In addition to allowing users to enjoy the magic of the virtual space, GAMA also offers them merchandise and personal events.

Imagine the possibilities that could be opened up by leveraging this kind of large-scale platform, especially given Hollywood’s obsession with space adventure. Will we be able to enter the Star Trek universe soon? It is a possibility.

Then there are projects that aim to ease this transition to the metaverse. Take the SIMBA channel, whose mission is to help existing businesses, especially in the entertainment space, make the leap into the metaverse. For example, the company’s recent partnership with Bureau of Magic’s Emmy-winning animated series Lost in Oz will spawn blockchain-based products and experiences for fans of the series.

Another of his latest projects is the development of an NFT Marketplace for Club Brugge, Belgium’s most talented football club, which will go live this month.

Speaking of the announcement, Rob van Es, Chief Revenue Officer of SIMBA Chain, explained that “As the primary interface for Web3 NFT solutions, SIMBA’s partnership with Bruges represents a significant shift in the way the sports activities will be practiced. An entire digital world, filled with interactive fan moments, will now be available to Club Brugge fans.”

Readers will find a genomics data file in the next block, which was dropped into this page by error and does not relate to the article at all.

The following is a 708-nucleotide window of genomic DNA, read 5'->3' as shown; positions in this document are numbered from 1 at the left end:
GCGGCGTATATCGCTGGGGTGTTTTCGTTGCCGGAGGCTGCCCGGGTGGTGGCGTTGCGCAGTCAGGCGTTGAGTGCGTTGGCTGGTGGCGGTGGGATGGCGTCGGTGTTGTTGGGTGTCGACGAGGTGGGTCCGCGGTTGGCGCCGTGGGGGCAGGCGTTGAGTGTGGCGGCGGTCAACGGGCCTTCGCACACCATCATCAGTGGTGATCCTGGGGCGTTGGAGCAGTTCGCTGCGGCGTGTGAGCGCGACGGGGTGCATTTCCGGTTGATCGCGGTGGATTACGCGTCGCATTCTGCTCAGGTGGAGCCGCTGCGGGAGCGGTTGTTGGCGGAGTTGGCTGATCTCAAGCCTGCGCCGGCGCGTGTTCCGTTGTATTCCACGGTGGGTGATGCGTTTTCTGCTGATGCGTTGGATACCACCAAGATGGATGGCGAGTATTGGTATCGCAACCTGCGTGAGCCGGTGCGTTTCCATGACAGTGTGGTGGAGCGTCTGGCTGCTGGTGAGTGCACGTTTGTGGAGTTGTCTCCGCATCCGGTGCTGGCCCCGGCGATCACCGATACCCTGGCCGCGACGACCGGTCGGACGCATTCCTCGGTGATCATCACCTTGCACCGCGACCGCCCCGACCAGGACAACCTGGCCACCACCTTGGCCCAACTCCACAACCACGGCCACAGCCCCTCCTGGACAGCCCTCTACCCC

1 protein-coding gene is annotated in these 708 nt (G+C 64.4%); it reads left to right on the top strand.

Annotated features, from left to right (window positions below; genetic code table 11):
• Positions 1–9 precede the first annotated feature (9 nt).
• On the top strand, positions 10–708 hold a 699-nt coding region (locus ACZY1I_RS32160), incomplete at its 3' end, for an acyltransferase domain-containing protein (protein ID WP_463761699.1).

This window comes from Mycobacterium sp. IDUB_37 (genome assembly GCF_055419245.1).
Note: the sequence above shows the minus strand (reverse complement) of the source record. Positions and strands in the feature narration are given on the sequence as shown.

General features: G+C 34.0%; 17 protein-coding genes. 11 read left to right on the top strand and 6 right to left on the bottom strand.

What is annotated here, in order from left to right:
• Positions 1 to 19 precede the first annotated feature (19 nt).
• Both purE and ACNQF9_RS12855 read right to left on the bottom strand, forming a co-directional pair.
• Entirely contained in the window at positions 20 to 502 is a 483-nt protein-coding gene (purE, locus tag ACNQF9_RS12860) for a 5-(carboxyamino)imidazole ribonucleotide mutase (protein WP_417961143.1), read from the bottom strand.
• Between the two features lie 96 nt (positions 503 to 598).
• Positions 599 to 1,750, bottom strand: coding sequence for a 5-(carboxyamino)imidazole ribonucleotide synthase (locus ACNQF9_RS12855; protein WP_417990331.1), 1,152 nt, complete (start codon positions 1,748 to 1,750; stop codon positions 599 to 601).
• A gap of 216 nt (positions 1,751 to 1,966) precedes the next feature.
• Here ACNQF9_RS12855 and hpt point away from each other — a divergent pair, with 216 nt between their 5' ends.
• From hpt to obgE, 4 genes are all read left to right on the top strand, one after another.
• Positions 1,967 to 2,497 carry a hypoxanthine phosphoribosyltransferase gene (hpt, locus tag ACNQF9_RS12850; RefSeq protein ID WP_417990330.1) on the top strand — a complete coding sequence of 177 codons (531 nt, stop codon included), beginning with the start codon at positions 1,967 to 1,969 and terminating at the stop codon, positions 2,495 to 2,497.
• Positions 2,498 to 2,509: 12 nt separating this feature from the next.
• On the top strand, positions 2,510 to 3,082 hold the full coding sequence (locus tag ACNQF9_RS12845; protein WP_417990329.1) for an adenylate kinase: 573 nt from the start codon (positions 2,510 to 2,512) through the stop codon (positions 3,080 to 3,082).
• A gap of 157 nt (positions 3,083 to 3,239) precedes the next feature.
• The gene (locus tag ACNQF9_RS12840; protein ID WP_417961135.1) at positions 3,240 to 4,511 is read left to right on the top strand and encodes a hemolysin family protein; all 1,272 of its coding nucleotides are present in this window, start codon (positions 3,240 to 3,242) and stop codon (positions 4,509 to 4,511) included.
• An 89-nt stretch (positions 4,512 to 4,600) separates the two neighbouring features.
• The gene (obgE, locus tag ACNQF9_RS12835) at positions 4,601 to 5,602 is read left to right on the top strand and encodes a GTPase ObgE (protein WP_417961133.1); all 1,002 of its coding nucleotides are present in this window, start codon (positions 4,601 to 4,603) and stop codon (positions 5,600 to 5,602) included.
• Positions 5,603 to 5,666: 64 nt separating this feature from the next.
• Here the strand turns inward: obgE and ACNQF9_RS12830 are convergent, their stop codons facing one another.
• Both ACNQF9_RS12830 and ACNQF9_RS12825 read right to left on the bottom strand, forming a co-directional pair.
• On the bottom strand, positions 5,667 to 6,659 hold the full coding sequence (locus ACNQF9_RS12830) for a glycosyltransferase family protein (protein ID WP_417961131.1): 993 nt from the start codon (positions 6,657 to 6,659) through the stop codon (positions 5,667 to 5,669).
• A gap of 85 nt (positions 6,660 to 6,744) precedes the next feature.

This is a recurring theme among projects in the NFT space that interact with entertainment companies. In the same way that most companies don’t want to set up an in-house coding team to launch a new website, they don’t want to have to build their NFT tools from scratch.

To meet this need, several projects have been launched that address the NFT needs of existing companies, even down to specific sectors.

With all this, there are still fundamental issues to be solved, mainly NFT authentication. After all, if they are widely used in entertainment, buyers and sellers of NFT must be verified.